Leaked emails from Wikileaks have revealed some interesting information, specifically an email exchange between several of Clinton’s top campaign staffers regarding the Democratic presidential hopeful’s July 2015 speech before the National Urban League. This exchange seems to show three top staffers agreeing that not only should the phrase “white privilege” be removed from Clinton’s speech, but that the Clinton campaign appears to have been completely uncomfortable with the term. The Daily Caller discovered the conversation first.
“Will be interesting to see if HRC keeps the line below in,” wrote campaign pollster John Anzalone, referring to a line about people who benefit from “a lifetime of white privilege.” He continued, “made me a bit uncomfortable but that is probably the point. The term ‘white privilege’ could have press implications,” Anzalone concludes.
Further along in the conversation, media advisor Jim Margolis also has negative feelings about the term “white privilege that mirror those of Anzalone. “[I] just want to express nervousness on the phrase white privilege,” he wrote.
Meanwhile, Karen Finney, a spokesperson for Clinton’s campaign, thought it best to eliminate the phrase completely, asserting that, “I don’t think she needs to say white privilege.”
Unsurprisingly, when Clinton gave this particular speech, she did not use the phrase “white privilege.” However, given that the National Urban League is a non-profit organization dedicated to the civil rights and economic assurance of Black Americans, it is odd that her staffers were so adamant that she not use this phrase: The members of the organization are fighting against such institutions as white privilege and Black exclusion in order to benefit Black people, so it does not seem like something that would have caused a stir with that particular crowd.
It seems that the phrase was removed because it made white people uncomfortable more than any other reason.
Indeed, it seems the Clinton campaign has an issue with succumbing to their white fragility, as more of the leaked emails reveal.
An email thread from January of this year contained the transcript of an interview that Black Lives Matter co-founder Alicia Garza had done with the New York Radio Hour. Garza asserted that Clinton was condescending and dismissive when she spoke with the Black Lives Matter activists in August of 2015, telling them that she needed to concentrate on policy, rather than changing social opinion.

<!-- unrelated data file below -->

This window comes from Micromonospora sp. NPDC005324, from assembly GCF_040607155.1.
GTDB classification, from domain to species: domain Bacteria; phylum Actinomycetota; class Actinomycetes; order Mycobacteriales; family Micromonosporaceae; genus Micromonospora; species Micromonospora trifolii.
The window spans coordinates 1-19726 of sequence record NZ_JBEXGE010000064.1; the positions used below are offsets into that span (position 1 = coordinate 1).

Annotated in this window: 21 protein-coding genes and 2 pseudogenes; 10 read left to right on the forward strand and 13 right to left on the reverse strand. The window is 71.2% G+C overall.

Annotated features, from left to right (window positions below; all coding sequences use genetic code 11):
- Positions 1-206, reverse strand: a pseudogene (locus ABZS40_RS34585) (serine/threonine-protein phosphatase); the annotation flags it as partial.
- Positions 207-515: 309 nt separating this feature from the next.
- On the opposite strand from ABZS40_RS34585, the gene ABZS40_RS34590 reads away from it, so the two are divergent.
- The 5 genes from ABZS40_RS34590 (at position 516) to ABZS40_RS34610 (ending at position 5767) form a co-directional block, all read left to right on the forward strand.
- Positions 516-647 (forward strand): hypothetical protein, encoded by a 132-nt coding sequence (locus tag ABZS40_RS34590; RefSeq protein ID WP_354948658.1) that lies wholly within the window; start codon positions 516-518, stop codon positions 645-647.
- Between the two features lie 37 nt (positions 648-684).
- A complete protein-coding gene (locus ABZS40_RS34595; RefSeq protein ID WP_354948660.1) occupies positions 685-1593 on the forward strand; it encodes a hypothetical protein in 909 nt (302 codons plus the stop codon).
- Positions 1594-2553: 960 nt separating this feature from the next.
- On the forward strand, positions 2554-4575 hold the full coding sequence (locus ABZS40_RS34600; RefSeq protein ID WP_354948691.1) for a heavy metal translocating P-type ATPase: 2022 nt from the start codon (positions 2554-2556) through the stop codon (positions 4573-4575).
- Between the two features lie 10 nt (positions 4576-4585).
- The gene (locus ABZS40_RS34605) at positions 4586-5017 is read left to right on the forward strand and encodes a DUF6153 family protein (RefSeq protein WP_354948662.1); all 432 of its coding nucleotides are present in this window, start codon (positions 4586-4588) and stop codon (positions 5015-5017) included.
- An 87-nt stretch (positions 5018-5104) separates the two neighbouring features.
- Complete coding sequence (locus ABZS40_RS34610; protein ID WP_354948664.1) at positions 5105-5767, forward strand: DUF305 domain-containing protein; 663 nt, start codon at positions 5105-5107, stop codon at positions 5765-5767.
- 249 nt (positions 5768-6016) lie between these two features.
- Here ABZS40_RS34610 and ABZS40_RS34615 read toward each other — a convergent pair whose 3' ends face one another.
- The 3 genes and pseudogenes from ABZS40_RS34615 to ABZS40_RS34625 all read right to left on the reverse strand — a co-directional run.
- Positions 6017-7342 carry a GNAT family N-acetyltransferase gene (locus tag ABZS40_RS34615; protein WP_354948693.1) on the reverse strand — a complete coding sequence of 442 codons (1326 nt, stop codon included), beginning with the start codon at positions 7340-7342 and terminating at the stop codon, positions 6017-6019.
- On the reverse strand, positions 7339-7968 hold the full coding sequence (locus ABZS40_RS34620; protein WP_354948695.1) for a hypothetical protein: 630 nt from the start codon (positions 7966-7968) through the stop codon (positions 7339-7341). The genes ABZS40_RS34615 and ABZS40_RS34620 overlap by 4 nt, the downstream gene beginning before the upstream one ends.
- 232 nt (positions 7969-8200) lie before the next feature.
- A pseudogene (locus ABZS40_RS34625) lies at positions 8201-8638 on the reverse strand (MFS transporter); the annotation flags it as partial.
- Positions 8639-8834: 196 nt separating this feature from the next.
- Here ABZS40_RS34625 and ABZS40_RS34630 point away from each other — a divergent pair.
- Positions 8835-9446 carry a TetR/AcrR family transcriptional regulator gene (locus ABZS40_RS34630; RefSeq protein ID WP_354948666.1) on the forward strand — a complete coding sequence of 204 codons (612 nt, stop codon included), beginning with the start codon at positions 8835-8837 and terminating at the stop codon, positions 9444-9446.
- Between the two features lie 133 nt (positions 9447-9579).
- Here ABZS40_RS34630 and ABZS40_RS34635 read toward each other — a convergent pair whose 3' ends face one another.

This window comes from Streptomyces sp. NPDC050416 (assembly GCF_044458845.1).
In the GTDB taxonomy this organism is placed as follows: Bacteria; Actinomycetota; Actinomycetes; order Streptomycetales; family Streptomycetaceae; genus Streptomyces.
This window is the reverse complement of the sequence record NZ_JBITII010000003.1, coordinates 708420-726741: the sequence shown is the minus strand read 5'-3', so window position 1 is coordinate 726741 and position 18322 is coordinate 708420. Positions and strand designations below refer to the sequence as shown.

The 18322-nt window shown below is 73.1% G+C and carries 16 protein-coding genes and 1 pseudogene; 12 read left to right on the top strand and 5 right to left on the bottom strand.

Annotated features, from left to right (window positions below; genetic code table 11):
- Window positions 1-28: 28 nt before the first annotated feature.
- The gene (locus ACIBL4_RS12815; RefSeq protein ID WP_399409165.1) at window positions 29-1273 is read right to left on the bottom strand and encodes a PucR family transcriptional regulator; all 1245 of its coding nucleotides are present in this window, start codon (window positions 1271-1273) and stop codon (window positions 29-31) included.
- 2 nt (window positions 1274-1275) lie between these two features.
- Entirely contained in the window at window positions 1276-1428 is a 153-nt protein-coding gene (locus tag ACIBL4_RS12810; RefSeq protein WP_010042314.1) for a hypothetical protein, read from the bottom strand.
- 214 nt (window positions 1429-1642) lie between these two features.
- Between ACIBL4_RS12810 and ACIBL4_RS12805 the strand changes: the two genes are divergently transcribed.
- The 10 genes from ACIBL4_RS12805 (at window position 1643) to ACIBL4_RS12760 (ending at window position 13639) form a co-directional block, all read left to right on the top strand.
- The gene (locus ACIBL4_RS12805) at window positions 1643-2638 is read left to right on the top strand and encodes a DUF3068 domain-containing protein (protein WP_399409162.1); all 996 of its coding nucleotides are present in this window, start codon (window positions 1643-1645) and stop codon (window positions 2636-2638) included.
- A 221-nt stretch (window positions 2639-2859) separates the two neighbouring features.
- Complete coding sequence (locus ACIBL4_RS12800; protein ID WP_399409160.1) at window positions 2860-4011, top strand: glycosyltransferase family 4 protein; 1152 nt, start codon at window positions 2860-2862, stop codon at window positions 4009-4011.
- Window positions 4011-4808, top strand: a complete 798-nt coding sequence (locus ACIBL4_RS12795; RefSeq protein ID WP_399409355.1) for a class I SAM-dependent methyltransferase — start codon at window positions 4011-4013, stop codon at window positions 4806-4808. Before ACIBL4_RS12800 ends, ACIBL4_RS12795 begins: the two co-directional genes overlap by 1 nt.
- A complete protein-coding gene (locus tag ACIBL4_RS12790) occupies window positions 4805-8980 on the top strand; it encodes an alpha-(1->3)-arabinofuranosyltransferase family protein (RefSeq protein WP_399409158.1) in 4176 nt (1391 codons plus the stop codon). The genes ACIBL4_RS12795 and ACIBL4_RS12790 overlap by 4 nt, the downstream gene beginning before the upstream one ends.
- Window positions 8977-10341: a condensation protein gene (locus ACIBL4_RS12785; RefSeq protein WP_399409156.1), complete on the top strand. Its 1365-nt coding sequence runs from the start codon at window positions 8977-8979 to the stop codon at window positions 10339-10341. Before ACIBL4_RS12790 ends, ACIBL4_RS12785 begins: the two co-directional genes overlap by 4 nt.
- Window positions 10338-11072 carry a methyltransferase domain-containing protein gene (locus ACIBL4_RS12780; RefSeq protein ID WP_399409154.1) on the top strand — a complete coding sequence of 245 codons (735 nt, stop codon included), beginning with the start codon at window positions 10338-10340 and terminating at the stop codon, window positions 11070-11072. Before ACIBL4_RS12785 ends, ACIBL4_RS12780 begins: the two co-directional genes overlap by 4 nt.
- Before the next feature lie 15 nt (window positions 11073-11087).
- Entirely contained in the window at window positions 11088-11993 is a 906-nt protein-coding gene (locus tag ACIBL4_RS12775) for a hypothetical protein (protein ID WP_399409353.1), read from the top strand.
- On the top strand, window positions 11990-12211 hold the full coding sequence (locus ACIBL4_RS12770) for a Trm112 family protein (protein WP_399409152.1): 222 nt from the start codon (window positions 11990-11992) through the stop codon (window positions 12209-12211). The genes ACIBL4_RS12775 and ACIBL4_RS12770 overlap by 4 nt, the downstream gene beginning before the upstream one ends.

“No change in this country has ever happened merely by changing laws and it was disappointing, quite frankly, to hear former Secretary Clinton use that language because certainly an accurate view of history shows us that we are always in a dialectical relationship between changing culture, or changing hearts, and changing policy and that if we don’t do one the other one doesn’t happen … I also was really disappointed that she used, what I thought, was a fantastic opportunity to sit and really build w
ith young Black activists, who had come specifically to share their concerns with her — that she used that opportunity to almost shun them,” Garza said in the interview. “I’m not going to vote for Hillary Clinton. That’s where my stance is. And I’m not voting for any Republicans.”
In response to the interview, which included the above quotes from Garza, a Clinton campaign staffer, domestic policy adviser Sara Solow, had just one word in response: “yuck.”
Between the Clinton campaign’s discomfort with Clinton saying “white privilege” to explain a very real phenomenon in front of like-minded individuals, and the disgusted response of a Black Lives Matter activist describing her experience and feeling dismissed, it seems the Clinton campaign may have some explaining to do.